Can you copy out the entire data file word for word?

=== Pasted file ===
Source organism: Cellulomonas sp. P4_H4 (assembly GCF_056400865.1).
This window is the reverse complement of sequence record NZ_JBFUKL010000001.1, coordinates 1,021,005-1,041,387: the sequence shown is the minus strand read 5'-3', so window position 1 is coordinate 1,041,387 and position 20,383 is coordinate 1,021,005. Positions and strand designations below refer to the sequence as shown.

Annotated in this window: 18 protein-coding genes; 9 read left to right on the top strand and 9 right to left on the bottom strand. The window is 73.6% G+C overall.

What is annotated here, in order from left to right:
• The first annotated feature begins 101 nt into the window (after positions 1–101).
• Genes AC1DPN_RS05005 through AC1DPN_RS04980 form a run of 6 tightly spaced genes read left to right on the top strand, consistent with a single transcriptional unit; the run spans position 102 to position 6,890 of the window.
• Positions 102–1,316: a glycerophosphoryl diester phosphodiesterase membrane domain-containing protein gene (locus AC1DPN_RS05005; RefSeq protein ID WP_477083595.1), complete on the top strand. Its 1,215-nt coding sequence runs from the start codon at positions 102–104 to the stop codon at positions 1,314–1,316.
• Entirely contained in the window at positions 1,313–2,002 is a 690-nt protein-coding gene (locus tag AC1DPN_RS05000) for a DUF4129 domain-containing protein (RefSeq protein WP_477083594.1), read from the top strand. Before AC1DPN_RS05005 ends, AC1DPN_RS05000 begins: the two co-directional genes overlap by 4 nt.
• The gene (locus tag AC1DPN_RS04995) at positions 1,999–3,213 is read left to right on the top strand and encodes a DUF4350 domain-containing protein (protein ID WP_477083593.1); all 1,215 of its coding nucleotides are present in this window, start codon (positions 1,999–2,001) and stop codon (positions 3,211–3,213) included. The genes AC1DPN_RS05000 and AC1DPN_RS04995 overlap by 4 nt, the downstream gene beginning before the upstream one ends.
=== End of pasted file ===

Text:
Source organism: Cellulomonas sp. P4_H4 (assembly GCF_056400865.1).
This window is the reverse complement of sequence record NZ_JBFUKL010000001.1, coordinates 1,021,005-1,041,387: the sequence shown is the minus strand read 5'-3', so window position 1 is coordinate 1,041,387 and position 20,383 is coordinate 1,021,005. Positions and strand designations below refer to the sequence as shown.

Annotated in this window: 18 protein-coding genes; 9 read left to right on the top strand and 9 right to left on the bottom strand. The window is 73.6% G+C overall.

What is annotated here, in order from left to right:
• The first annotated feature begins 101 nt into the window (after positions 1–101).
• Genes AC1DPN_RS05005 through AC1DPN_RS04980 form a run of 6 tightly spaced genes read left to right on the top strand, consistent with a single transcriptional unit; the run spans position 102 to position 6,890 of the window.
• Positions 102–1,316: a glycerophosphoryl diester phosphodiesterase membrane domain-containing protein gene (locus AC1DPN_RS05005; RefSeq protein ID WP_477083595.1), complete on the top strand. Its 1,215-nt coding sequence runs from the start codon at positions 102–104 to the stop codon at positions 1,314–1,316.
• Entirely contained in the window at positions 1,313–2,002 is a 690-nt protein-coding gene (locus tag AC1DPN_RS05000) for a DUF4129 domain-containing protein (RefSeq protein WP_477083594.1), read from the top strand. Before AC1DPN_RS05005 ends, AC1DPN_RS05000 begins: the two co-directional genes overlap by 4 nt.
• The gene (locus tag AC1DPN_RS04995) at positions 1,999–3,213 is read left to right on the top strand and encodes a DUF4350 domain-containing protein (protein ID WP_477083593.1); all 1,215 of its coding nucleotides are present in this window, start codon (positions 1,999–2,001) and stop codon (positions 3,211–3,213) included. The genes AC1DPN_RS05000 and AC1DPN_RS04995 overlap by 4 nt, the downstream gene beginning before the upstream one ends.